For many, coffee is more than just a beverage: it enhances their way of life. Whether it’s conversation over a cup or staying functional through the work day, get to know what your coffee ritual means health-wise with nutrition Expert Taryn Schubert.
Coffee seems to be a point of confusion for a lot of people. People often have a tendency to make statements of how they drink coffee everyday with the added disclaimer: “I know that’s bad.“
But is it really?
If you’re drinking a pot or more of coffee a day, then that is probably too much. Of course, the rule of thumb is that any food in high quantities isn’t great for you.
Studies have also shown that coffee may help with mental clarity, with some research suggesting coffee may decrease the risk of Parkinson’s disease and Alzheimer’s disease, although more studies are still needed.
So how much is too much?
Most recommendations for coffee intake give a range of 3-5 cups per day. The caffeine in each cup of coffee varies, but it’s usually between 90-100 mg per cup. Caffeine intake over 500 mg per day can start to cause negative health effects, including:
- Rapid heartbeat
Some people who are sensitive to caffeine may notice those effects after just one cup. If you have a heart condition, talk with your doctor about whether coffee intake is safe for you since caffeine can increase heart rate, blood pressure, and interact with some medications.
What impact does coffee have on weight loss?
The caffeine in coffee is a diuretic and can also cause appetite suppression, which is why some people believe that drinking coffee can aid in weight loss.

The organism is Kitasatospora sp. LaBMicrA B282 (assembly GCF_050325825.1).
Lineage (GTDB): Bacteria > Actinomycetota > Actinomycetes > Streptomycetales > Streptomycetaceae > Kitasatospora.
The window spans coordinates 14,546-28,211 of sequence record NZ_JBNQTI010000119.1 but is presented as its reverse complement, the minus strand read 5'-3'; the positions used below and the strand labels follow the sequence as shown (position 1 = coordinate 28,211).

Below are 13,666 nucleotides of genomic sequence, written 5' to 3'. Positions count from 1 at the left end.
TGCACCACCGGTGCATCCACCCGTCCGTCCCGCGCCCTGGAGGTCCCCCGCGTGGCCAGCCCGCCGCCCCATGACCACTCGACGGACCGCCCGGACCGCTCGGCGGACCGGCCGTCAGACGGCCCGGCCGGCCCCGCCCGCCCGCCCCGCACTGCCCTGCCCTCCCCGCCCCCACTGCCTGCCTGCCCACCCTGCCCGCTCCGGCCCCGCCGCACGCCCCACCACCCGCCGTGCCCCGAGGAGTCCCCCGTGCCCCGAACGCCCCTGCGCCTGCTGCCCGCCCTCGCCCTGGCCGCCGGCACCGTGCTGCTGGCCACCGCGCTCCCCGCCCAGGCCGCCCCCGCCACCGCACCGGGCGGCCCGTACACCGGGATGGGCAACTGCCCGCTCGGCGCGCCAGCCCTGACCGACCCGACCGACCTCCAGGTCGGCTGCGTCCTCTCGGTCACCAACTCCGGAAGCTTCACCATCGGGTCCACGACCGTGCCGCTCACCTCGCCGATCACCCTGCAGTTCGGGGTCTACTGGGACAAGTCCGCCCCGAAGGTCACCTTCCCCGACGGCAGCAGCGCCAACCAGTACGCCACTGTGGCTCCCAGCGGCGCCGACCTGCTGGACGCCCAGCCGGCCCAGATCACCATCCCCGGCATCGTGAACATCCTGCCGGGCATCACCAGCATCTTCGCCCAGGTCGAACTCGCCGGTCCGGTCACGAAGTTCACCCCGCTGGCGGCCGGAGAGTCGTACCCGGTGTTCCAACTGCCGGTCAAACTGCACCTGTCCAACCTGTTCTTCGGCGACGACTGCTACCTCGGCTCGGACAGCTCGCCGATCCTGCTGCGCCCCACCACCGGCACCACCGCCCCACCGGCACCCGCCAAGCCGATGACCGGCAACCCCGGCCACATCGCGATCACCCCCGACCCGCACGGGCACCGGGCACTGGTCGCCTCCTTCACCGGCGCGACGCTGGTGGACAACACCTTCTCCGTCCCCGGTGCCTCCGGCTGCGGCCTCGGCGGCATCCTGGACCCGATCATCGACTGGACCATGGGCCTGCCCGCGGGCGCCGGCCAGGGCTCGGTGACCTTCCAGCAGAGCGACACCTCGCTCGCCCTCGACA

Coffee itself is fairly low in calories, but that all changes when you add creamers, sugars, or butter (like those who love to put in their Bulletproof Coffee). However, that doesn’t mean you can’t add those extra flavors to your morning cup of joe; just recognize that that what you add and drink in your coffee will increase your daily calorie intake if you are trying to manage your weight.
So, as with most things, enjoy in moderation!
And the most important thing to remember: a cup of coffee is not a substitute for a good night’s sleep! Don’t abuse it for the sake of staying awake, and get some rest if that is what your body is telling you to do.
Adapted from the original article.
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Taryn Schubert, RD is a Los Angeles-based Registered Dietitian and NASM Certified Personal Trainer helping people create healthy diets that fit their lifestyle. With her specialty in adult weight management and mindful eating, Taryn believes food should be a source of joy and nourishment, not “good” or “bad” in the way society perpetuates. Visit Taryn and begin creating your healthier relationship with food.